During the infancy narrative of Jesus in Luke’s Gospel, there are two times when Mary keeps a secret:
After the Shepherds come to the manger, worshiping Jesus, and telling Mary and Joseph that angels have announced that Jesus Christ is the Savior, Mary keeps a secret: “But Mary kept all these things, pondering them in her heart.” (Luke 2:19).
Twelve years later, when Mary and Joseph find Jesus in the Temple with the teachers who are amazed at Jesus, Mary keeps a secret: “…and his mother kept all these things in her heart.” (Luke 2:51).
What secret does Mary keep in her heart?
Mary knows that her Son, Jesus, is the Son of God!
Can you imagine keeping a secret like that? We’d be tempted to tell everyone: “Hey, lemme tell you about my kid…” But Mary, full of the Holy Spirit and awed by the Holy Child does not disclose her secret until after Christ has died and been raised from the dead.
Why would Mary keep Jesus’ true identity a secret?
Mary tells us herself when in her beautiful Magnificat (Luke 1:46-55) when she refers to her “low estate as [the Lord’s] hand maiden.” Blessed Mary, despite being one of only 4 people born without Original Sin (Adam, Eve, Mary and, of course, Jesus Christ), considers herself a lowly hand maiden. As such, it would never be her place to reveal God’s plan, unless God directed her to reveal Jesus’ identity.
Despite the suffering that Mary would experience in her life (the killing of her Son), God offers her consolations: God allows Mary to understand through the shepherds, the Magi and at the Temple when Jesus is twelve, that indeed her Son is God Himself!
In Luke’s Gospel, Mary reveals her secret so that we can meet, know and come to love the Lord Jesus Christ.
How does Luke know anything about the Infancy of Jesus, let alone what Blessed Mary is keeping in her heart?
We assume that it is Mary herself who tells Luke these stories, long after Jesus’ death and resurrection!
This Sunday the Church celebrates the mystery of the Holy Family with a focus on Luke 2:41-52: When Mary and Joseph lose Jesus and then find Him in the Temple.
The story is every parent’s nightmare: Mary and Joseph lose Jesus. After spending the Passover in Jerusalem, the Mary and Joseph leave with a large group of kin to return to Galilee, assuming that the 12-year old Jesus is with them.
Imagine the panic: “We have lost the Son of God! We have lost the Son of Man!” Poor Mary and Joseph; this must have been quite traumatic.
But after a day’s travel, they realize that Jesus is not with them. They take another day to return to Jerusalem and one assumes spend another day searching for Jesus. They finally find the 12-year old, astounding the most learned teachers in Israel in the Temple. When asked why Jesus has caused such anxiety by staying behind, He replies: “Did you know know that I must be in My Father’s house?” (Luke 2:49).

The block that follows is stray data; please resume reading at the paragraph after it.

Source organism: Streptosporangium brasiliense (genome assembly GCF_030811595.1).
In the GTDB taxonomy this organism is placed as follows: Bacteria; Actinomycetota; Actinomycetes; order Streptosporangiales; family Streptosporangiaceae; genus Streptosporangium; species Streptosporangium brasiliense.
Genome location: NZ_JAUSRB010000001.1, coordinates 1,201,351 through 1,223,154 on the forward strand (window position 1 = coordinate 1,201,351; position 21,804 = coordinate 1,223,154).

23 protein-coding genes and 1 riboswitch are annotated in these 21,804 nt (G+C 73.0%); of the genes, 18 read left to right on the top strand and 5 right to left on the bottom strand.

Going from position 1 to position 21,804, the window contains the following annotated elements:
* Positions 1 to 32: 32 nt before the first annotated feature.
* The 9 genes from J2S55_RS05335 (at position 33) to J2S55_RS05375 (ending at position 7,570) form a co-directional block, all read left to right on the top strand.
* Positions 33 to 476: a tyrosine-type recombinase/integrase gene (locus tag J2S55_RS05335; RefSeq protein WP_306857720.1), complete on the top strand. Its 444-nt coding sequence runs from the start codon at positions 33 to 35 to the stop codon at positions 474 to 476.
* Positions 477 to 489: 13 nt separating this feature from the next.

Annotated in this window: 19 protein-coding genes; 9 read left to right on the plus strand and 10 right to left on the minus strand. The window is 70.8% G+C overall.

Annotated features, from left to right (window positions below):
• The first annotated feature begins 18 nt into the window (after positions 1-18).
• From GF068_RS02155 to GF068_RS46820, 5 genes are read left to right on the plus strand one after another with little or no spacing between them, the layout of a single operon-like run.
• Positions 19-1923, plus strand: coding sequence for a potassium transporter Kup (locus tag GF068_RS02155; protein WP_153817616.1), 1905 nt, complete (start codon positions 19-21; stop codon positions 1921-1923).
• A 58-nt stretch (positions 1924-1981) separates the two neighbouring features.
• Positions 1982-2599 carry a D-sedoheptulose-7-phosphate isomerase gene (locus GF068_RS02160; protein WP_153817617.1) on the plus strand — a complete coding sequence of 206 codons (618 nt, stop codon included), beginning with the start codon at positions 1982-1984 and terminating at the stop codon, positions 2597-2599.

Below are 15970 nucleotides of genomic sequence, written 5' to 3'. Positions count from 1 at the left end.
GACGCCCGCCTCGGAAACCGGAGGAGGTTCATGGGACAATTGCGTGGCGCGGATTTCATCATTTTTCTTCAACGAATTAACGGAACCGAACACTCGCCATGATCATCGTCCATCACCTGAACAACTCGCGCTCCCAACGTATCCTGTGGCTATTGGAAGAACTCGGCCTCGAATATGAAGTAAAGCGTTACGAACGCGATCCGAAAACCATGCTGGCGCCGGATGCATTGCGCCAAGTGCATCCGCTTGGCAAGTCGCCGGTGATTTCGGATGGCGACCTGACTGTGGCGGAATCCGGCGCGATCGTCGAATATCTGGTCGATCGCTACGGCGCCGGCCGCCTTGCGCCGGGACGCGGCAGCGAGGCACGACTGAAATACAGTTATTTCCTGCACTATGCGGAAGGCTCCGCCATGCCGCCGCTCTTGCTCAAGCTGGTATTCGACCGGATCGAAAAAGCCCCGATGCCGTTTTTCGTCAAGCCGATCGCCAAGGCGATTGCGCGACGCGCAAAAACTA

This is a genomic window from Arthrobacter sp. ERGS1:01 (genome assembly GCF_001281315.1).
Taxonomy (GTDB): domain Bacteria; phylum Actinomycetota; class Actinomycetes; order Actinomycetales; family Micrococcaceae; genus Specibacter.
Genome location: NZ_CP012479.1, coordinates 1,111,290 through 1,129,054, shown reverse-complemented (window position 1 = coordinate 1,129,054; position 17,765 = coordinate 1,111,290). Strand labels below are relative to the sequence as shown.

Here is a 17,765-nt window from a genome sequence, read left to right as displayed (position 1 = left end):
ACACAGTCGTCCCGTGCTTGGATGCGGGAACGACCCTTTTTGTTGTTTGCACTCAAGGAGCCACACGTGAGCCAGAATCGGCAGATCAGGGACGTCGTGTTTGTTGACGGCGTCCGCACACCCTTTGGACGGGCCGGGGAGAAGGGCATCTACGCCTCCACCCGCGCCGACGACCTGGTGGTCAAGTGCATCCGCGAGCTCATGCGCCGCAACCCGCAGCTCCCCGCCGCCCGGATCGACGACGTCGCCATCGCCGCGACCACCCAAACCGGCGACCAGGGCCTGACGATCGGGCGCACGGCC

As with all actions of the Savior, the finding of Jesus in the Temple has profound and mysterious insights that point to the awesomeness of Jesus Christ. Mary and Joseph lose Jesus for three days, fearing the worst and find Him in the Temple, which Jesus calls “His Father’s House”. This prefigures the Passion where Mary and the disciples lose Jesus for three days, fearing that He is dead, but then find that Jesus has been resurrected and will now dwell forever with the Father.
Whose life, as a 12-year old, offers predictions that replay in the future?
The story of finding Jesus in the Temple is an awe-inspiring mystery!
Today’s Mass reading describes when Mary and Joseph took Jesus to the temple to “present Him to the Lord” (Luke 2:22-35). While Mary and Joseph certainly “marveled” (i.e. “to be filled with wonder”) over many things during their lives with Jesus, today’s reading describes the only use of the word “marvel” in the Gospels associated with Mary and Joseph.
What caused Mary and Joseph to marvel?
The righteous and devout Simeon, an old man, is filled with the Holy Spirit and takes Jesus in his arms. Simeon says:
“Lord, now lettest thou thy servant depart in peace, according to thy word; for mine eyes have seen thy salvation which thou hast prepared in the presence of all peoples, a light for revelation to the Gentiles, and for glory to thy people Israel.”
And his father and his mother marveled at what was said about Him. (Luke 2:29-33).
It is moving, but why would Mary and Joseph be filled with wonder? (more…)
“Christ-miss” in the Modern World
While the feast of “Christ’s-Mass” dates back to at least the 2nd Century, much of the modern world has lost sight of the mysterious and wonderful Advent of Christ. For many Christians, rather than renewal in Christ, Christmas is perhaps better described as “Christ-miss”. “Christ-miss” is celebrated with rampant consumerism, holiday gift-giving, family reunions, partying, vacations and perhaps even attending Christmas Mass, while “missing” the opportunity to renew their faith in Christ.
Like the slumbering world that missed Christ’s quiet birth in a Bethlehem stable 2000 years ago, many are sleeping during Advent, embracing “Christ-miss” rather than “Christ-Mass.” They miss the great miracle of Christ’s continued rule in the modern world; they miss the opportunity to draw closer to Christ and to experience His lasting peace and joy. Instead, in the deprived darkness of the modern secular “Christ-miss” world, people suffer in darkness, lost in the self-absorption of sinful addictions, lost in battles to promote sexual liberation, the killing of children and the control of the nation’s wealth, lost in transient relationships, broken marriages and the loneliness of going it alone.
The Advent of the Divine Child
Into this broken world, the Light of Christ continues to shine brilliantly during Advent. (more…)